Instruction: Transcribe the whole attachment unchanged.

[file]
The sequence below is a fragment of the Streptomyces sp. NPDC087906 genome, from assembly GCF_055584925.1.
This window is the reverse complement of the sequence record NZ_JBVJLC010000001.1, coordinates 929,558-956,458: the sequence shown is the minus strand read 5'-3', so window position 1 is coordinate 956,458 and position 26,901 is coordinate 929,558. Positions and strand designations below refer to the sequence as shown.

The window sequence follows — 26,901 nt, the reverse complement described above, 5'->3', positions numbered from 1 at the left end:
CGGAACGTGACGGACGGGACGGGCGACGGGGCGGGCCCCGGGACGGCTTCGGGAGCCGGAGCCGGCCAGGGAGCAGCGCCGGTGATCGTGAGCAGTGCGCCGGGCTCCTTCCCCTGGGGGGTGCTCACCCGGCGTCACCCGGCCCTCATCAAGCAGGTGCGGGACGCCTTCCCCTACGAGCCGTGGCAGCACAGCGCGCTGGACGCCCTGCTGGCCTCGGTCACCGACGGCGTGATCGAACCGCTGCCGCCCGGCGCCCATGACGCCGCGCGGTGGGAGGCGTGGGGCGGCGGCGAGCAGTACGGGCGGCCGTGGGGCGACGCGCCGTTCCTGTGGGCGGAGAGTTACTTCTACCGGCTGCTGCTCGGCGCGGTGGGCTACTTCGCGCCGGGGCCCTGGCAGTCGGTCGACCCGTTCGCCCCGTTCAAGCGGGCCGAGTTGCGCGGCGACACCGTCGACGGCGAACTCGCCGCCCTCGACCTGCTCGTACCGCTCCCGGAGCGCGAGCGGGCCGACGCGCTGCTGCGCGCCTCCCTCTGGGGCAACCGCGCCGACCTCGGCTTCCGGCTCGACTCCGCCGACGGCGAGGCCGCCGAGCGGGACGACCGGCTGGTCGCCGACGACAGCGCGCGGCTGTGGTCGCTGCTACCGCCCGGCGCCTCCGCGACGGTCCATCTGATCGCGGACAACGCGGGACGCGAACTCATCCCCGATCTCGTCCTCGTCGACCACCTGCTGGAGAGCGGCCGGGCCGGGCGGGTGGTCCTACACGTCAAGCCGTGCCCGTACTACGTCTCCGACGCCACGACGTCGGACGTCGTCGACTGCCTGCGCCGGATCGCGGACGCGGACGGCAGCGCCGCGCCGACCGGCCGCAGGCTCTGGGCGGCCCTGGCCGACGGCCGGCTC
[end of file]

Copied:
The sequence below is a fragment of the Streptomyces sp. NPDC087906 genome, from assembly GCF_055584925.1.
This window is the reverse complement of the sequence record NZ_JBVJLC010000001.1, coordinates 929,558-956,458: the sequence shown is the minus strand read 5'-3', so window position 1 is coordinate 956,458 and position 26,901 is coordinate 929,558. Positions and strand designations below refer to the sequence as shown.

The window sequence follows — 26,901 nt, the reverse complement described above, 5'->3', positions numbered from 1 at the left end:
CGGAACGTGACGGACGGGACGGGCGACGGGGCGGGCCCCGGGACGGCTTCGGGAGCCGGAGCCGGCCAGGGAGCAGCGCCGGTGATCGTGAGCAGTGCGCCGGGCTCCTTCCCCTGGGGGGTGCTCACCCGGCGTCACCCGGCCCTCATCAAGCAGGTGCGGGACGCCTTCCCCTACGAGCCGTGGCAGCACAGCGCGCTGGACGCCCTGCTGGCCTCGGTCACCGACGGCGTGATCGAACCGCTGCCGCCCGGCGCCCATGACGCCGCGCGGTGGGAGGCGTGGGGCGGCGGCGAGCAGTACGGGCGGCCGTGGGGCGACGCGCCGTTCCTGTGGGCGGAGAGTTACTTCTACCGGCTGCTGCTCGGCGCGGTGGGCTACTTCGCGCCGGGGCCCTGGCAGTCGGTCGACCCGTTCGCCCCGTTCAAGCGGGCCGAGTTGCGCGGCGACACCGTCGACGGCGAACTCGCCGCCCTCGACCTGCTCGTACCGCTCCCGGAGCGCGAGCGGGCCGACGCGCTGCTGCGCGCCTCCCTCTGGGGCAACCGCGCCGACCTCGGCTTCCGGCTCGACTCCGCCGACGGCGAGGCCGCCGAGCGGGACGACCGGCTGGTCGCCGACGACAGCGCGCGGCTGTGGTCGCTGCTACCGCCCGGCGCCTCCGCGACGGTCCATCTGATCGCGGACAACGCGGGACGCGAACTCATCCCCGATCTCGTCCTCGTCGACCACCTGCTGGAGAGCGGCCGGGCCGGGCGGGTGGTCCTACACGTCAAGCCGTGCCCGTACTACGTCTCCGACGCCACGACGTCGGACGTCGTCGACTGCCTGCGCCGGATCGCGGACGCGGACGGCAGCGCCGCGCCGACCGGCCGCAGGCTCTGGGCGGCCCTGGCCGACGGCCGGCTC